Abe Novick , THE JERUSALEM POST
To look into space is to look back in time. The starlight we see meeting us here on Earth, from out there, was created light years ago.
Closer to home, peering up at the moon's reflective beam is to gaze on our closest orbital companion in this lonely space and while doing so, we remember our first walk together.
In 1969, while it seemed like the Earth was coming apart due to social and political upheaval, the writer Saul Bellow created what's perhaps his most politically grounded and fantastically unbound novel, aligning the forces taking place on this planet with a future on the moon.
The book, Mr. Sammler's Planet, is about an elderly Holocaust survivor, who after getting an eye knocked out by a Nazi's rifle butt and buried under a pile of human beings is left for dead. Sammler crawls out, leaving his dead wife behind, rebirthing himself and never losing an iota of his dignity as he sallied forth to the future. We then find him, a man from the past replanted in an era of tumultuous unrest, just as we embark on a future toward the moon.
By pitting his elderly Sammler against the tide of the 1960s and the "movement," Bellow lost many friends. He in turn divided himself off from the Left and charted a new course.
Peering back into that time through one lens, and observing what split our culture, is like looking at a distant, faint star today. After all, our president is African-American, women have gained enormous strides and the youth from the '60s are, well, in their 60s.
Through another lens, the old Left has morphed into MoveOn.org, while much of the Right has shifted off the planetary charts. Both sides nevermore magnetically polar opposites.
While 1969 further split a divided country, for one brief shining moment, the residual light of JFK's Camelot captured our attention, our imagination and held us together as we stared in amazement at what was taking place on the lunar landscape.
IT'S STILL hard to fathom, that we were ever there, but after traipsing on the moon, it's like we've fallen and we can't get up.
Upon reflection, to what end was it all aimed?
When Sammler finds a stolen manuscript called "The Future of the Moon," he reads the first line, "How long will this Earth remain the only home of man?" and resignedly reflects, "How long? Oh Lord, you bet! Wasn't it the time - the very hour to go?... To blow this great blue, white, green planet, or to be blown from it." Still in need of repair here on Earth, we come closer to the ultimate question, which we needed to ask then, "Why?"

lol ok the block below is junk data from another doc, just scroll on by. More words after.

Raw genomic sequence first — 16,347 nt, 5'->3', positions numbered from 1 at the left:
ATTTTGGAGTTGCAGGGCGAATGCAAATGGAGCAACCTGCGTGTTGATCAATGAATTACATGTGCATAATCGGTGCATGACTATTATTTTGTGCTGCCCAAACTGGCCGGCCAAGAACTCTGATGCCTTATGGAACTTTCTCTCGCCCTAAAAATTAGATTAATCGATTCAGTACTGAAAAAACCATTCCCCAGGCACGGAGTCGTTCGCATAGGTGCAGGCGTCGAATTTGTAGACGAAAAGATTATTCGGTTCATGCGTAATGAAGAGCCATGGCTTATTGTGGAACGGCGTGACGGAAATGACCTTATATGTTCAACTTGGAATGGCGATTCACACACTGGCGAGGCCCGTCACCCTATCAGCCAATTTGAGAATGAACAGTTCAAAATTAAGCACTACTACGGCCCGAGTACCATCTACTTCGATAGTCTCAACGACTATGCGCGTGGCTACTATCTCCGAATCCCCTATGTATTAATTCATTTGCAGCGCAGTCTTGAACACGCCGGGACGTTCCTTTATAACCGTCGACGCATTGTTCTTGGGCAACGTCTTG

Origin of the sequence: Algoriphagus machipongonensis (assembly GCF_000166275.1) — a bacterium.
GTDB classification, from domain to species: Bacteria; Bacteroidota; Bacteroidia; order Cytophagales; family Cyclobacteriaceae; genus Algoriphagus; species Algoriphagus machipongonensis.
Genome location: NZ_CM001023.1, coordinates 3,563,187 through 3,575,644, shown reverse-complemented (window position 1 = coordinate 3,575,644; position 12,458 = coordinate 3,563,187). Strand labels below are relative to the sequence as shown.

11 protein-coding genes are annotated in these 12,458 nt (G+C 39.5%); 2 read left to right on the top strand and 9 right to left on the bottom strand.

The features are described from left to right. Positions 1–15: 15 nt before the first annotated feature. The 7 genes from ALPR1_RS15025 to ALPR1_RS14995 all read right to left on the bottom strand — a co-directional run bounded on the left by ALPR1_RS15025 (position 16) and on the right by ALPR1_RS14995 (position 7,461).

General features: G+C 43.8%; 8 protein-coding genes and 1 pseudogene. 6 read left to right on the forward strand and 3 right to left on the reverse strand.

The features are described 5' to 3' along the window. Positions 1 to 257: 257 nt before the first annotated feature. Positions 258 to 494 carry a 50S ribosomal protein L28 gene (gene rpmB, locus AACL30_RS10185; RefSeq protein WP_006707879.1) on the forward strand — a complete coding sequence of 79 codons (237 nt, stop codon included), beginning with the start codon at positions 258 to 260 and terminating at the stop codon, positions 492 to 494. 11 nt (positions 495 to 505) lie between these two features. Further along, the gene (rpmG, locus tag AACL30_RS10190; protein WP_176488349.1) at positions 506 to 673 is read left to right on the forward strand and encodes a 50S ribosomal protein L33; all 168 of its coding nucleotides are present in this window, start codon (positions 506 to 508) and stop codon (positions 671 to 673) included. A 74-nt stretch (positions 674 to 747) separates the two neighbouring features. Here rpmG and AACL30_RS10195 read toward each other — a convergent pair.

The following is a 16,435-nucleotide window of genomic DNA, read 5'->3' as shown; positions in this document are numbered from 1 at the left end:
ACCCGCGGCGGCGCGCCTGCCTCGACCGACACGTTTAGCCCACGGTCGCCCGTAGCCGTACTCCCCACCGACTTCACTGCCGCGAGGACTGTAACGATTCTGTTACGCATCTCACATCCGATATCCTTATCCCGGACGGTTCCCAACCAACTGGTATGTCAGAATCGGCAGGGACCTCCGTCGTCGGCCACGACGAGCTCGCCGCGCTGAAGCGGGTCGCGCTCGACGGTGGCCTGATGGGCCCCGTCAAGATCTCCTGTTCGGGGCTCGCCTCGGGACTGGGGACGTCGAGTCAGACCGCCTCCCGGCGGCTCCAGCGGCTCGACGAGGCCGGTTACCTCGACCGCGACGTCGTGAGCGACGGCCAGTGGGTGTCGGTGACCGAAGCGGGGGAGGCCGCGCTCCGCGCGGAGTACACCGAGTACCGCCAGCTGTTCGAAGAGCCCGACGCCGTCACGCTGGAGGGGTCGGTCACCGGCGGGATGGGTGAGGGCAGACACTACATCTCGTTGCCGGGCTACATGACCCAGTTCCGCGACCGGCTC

Why were we, like Icarus, attempting to fly into the heavens? Was it purely because it was there? Or are we finding out now that we may actually be in desperate need of moving?
The part of the world that was torn asunder by war, poverty, race and mankind remains alive and is pulsating. Perhaps, we are just that much more aware of its beat, as we mark, note and scribe all of its throbs today, via some of the same technology that gave us liftoff then. While it has brought us closer together via social media on an iPhone, Blackberry or some such techno-thingi, the speed of light has gotten faster here, as we've abandoned our footprint there.
Just look how a tyrant's oppression on a people is Twittered around the world in an instant (Oh, for Sammler's lens to have seen that!). Gazing back at the end of the novel, Sammler, the Holocaust survivor who lived a misanthropic life eyeing the pain and hardships all around him, abandons his belief in departing Earth and affirmatively learns to value human life here.
But 40 years later, the question remains: Are we to live here forever or blast off at some point to a distant planet when this Earth becomes uninhabitable after we've wrecked it?
As Jews, wanderers, subjects of Exodus and the original text message beamed from above, we should focus our lens and search for the answer still hidden back, deep in our history, while we look out toward the future.